The RHex robot project began about 15 years ago when researchers at several universities began asking what it would take for robots to traverse rugged terrain as well as animals do.
"You look at any machine that's been built today, and almost any animal that you can imagine will outperform that machine," said Penn engineering professor Daniel Koditschek, who's been involved in the development of RHex (pronounced Rex) since the beginning.
Legged robots, unlike wheeled ones, have the animal-like ability to overcome obstacles like stairs and ledges. But until the latest iteration of RHex, developed by Koditschek and fifth-year doctoral student Aaron Johnson, legged robots couldn't negotiate gaps in terrain any better than robots with wheels.
"Quite frankly, what the leg robots were doing was going over terrain that a good wheeled robot could probably handle," said University of Michigan engineering professor Jessy Grizzle. "What RHex is doing now is something that you couldn't imagine doing with wheels."
Johnson has developed mechanisms that allow the robot to jump over gaps and holes in terrain that it previously would have fallen into. And where tall ledges would typically block such a robot's path, RHex can manoeuvr onto platforms more than four times its own height.
"Those are the things that are just kind of blowing our minds," Grizzle said. "It can do multiple types of missions now, and that's pretty cool."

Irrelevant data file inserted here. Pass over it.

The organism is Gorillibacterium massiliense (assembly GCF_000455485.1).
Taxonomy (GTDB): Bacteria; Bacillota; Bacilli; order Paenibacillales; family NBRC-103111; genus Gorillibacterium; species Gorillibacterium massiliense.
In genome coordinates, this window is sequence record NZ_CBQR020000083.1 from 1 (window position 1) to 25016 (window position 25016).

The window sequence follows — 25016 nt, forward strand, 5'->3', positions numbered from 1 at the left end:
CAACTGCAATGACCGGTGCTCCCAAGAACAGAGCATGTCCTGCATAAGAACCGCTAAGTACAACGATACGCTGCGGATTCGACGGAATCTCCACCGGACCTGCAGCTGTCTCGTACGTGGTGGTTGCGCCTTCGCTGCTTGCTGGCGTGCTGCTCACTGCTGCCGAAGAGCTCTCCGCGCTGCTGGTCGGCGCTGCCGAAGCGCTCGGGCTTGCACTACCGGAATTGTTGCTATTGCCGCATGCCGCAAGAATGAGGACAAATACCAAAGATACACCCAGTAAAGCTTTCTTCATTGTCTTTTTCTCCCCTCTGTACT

Koditschek and Johnson designed the latest version of RHex — X-RHex Lite — using lightweight carbon fiber. This allows it to perform its leaping and climbing functions without consuming too much power, so the robot can keep moving after clearing an obstacle.
The RHex project was originally funded by the Department of Defence division that's in charge of developing military technology, and the latest version is funded by the U.S. Army.
But according to Roger Brockett, a professor of engineering at Harvard University, there is a wide range of research happening in robotics, and it's difficult to know which approach will ultimately be the most useful.
"This is just one big quest from people all over the place who are trying to see if their particular take on this is going to be effective," he said. "It's unlikely that any of us have such a pipeline to God that we know which is going to be important in 10 years."
University of Pennsylvania robot lab: http://bit.ly/1eEe8U9